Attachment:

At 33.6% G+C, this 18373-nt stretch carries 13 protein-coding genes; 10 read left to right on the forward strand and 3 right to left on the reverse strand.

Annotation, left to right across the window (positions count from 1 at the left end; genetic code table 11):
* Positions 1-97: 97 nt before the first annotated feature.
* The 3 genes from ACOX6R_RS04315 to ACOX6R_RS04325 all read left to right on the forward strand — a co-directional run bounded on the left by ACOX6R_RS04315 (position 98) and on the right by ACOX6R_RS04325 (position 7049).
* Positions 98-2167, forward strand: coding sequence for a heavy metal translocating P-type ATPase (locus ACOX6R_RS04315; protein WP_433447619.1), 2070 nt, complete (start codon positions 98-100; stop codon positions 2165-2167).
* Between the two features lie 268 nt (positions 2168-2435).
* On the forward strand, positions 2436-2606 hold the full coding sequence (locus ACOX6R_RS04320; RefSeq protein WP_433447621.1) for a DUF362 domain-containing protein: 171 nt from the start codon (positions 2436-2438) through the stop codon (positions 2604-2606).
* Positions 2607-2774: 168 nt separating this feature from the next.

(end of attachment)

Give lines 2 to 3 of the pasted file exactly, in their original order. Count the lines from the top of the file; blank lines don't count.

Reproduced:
Annotation, left to right across the window (positions count from 1 at the left end; genetic code table 11):
* Positions 1-97: 97 nt before the first annotated feature.